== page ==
If you stroll the outline of the Fairgrounds, you get the real stuff, much like they advise you to shop the outskirts of your grocery store to avoid all the processed junk. On the east side, there are the produce buildings, horticulture, and creative arts. Seed art, anyone? On the south end, directly across from the haunted house, is the Dairy Building. Stand in line for a milk shake and watch them carve the heads of the dairy princesses in butter. The little princesses sit in a refrigerated booth in winter jackets while they’re being sculpted, and they get to keep the butter heads. Now there’s a souvenir.

The west side is the Coliseum, where all the animals are shown, and along the back side of it are stands that sell all manner of cowboy paraphernalia. Then the Midway, which bodes no explanation, and behind that is Heritage Square, with its newspaper museum and Fair museum, turkey legs and more beer. On the corner before you turn to Heritage Square (left), just across from the SkyRide, is a stand that sells cream puffs. Stop and buy one. The north side of the Fair is the Grandstand, which turned 100 last year, where Dan Patch broke all the records in 1906. It used to be thrills and spills, but now it’s mainly music outside and vendors inside. The best free music is at the Bandshell when the Talent Contest is underway. After the Grandstand you can take a left and go up to Machinery Hill, but like I said it’s been inundated with lots of other stuff and nonsense since the old days. Along this way you will find most of the political booths, so if you are of a mind, you might speak to a candidate.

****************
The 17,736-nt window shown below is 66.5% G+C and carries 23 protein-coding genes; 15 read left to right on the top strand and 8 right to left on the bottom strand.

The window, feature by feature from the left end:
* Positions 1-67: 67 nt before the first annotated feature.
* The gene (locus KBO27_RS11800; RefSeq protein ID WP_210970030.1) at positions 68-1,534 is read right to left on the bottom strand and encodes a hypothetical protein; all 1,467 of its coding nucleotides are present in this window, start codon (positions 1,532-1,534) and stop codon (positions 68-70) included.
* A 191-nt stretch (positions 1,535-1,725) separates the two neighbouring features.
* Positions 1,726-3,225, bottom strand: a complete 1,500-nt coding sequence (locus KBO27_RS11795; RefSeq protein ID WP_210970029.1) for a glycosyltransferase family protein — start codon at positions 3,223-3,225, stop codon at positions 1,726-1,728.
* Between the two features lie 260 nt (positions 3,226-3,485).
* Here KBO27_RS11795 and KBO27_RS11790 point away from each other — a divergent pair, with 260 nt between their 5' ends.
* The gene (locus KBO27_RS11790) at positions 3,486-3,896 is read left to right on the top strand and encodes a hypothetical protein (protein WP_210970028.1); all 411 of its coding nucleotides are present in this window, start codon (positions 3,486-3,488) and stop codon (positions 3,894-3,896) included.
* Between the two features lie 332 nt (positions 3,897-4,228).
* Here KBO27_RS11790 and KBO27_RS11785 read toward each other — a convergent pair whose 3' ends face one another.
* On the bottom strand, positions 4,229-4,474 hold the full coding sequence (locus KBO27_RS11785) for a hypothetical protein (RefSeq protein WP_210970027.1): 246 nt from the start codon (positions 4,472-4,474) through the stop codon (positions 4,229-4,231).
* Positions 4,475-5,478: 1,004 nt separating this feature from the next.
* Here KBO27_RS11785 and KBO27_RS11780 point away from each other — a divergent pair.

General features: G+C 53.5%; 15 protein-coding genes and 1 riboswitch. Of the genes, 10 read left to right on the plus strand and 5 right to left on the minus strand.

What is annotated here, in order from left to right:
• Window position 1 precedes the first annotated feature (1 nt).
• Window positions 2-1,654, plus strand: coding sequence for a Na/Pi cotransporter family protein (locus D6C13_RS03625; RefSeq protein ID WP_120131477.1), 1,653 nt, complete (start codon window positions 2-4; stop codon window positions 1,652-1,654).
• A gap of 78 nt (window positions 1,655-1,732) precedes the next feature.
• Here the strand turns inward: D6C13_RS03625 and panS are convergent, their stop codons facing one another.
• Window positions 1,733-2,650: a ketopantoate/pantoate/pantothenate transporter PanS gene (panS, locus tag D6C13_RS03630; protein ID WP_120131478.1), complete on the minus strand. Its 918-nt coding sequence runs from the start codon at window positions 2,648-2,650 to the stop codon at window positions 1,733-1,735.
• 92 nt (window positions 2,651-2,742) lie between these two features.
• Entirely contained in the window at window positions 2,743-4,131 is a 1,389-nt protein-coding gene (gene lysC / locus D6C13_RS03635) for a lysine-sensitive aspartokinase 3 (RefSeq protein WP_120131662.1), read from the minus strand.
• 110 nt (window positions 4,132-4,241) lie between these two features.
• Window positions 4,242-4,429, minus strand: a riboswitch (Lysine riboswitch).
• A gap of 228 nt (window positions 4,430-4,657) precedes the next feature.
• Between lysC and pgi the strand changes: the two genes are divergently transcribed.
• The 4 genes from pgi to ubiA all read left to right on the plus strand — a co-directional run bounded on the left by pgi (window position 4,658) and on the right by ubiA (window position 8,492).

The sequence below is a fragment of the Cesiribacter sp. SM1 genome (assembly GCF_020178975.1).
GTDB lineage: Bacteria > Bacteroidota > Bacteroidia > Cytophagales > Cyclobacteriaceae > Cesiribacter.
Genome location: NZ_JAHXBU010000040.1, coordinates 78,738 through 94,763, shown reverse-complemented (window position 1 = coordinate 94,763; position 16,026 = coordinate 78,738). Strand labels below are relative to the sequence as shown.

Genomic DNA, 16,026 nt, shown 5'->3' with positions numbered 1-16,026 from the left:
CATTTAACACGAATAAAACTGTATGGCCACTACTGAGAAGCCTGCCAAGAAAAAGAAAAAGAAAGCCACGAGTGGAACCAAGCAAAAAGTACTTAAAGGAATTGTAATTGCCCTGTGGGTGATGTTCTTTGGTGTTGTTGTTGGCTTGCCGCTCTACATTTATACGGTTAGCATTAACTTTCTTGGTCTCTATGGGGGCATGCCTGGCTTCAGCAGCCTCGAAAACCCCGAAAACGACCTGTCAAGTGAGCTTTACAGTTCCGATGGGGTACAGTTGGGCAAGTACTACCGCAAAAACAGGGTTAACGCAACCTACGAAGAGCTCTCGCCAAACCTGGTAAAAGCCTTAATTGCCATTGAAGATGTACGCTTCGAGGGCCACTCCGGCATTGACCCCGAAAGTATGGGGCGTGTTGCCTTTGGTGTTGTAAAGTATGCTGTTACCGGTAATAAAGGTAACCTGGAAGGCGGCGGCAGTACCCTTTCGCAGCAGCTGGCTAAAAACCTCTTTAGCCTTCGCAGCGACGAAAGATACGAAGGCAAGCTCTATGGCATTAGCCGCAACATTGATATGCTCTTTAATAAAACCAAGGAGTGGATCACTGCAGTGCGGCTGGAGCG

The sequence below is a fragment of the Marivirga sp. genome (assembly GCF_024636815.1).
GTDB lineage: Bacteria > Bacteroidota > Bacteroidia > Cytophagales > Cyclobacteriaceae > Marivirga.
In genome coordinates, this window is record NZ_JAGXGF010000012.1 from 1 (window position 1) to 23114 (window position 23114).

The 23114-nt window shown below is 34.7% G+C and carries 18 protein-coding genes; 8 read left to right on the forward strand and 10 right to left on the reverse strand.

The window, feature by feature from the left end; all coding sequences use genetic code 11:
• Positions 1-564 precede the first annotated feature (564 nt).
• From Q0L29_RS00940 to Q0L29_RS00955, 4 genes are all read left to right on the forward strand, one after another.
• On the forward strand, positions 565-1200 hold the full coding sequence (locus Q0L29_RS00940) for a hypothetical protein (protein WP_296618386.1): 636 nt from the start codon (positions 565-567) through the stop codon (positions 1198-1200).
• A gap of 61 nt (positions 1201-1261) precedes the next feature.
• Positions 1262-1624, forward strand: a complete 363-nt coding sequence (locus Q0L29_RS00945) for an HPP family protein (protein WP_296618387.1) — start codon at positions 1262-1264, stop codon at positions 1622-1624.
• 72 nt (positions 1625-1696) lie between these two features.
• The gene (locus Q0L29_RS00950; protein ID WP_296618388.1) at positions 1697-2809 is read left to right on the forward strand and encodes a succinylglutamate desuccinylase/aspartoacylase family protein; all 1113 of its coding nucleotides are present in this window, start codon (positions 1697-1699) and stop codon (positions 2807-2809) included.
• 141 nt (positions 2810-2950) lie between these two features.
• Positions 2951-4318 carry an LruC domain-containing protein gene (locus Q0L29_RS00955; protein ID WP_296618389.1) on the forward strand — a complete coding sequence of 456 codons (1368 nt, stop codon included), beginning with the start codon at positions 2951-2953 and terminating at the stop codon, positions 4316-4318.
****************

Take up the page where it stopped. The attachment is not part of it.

The DNR building is worth a look, even though it’s not on the perimeter and even though it has now undergone a renovation to make it more humane. That is, they took out the cages with live critters and replaced them with a diorama of the stuffed critters in a facsimile of their natural habitat. Still, a nice place to get out of the sun. Next to that is the long open beer garden, which now faces a Thrill Park the likes of which you’ve never seen, if you’ve been under a rock for the past ten years. In front of the DNR building is the Spin Painting booth, without which no Fair visit is complete. But a little secret is the little convenience store behind the beer garden. If you are in need of anything, go down that alley that looks like a shipping lane and you will probably find it there.

The Fair is and always has been a place for people and groups to air their differences, see and be seen. It’s where Katie Poirier’s family handed out fliers searching for her after she was kidnapped. It’s where Teddy Roosevelt gave his ‘walk softly and carry a big stick’ speech two days before McKinley was shot. It’s where you can see Vegi-matics, ride the rapids and climb a fire tower. It’s where everyone is a kid again, and even though it is the last blast of summer, when you are at the Fair, it seems like summer is going to last forever.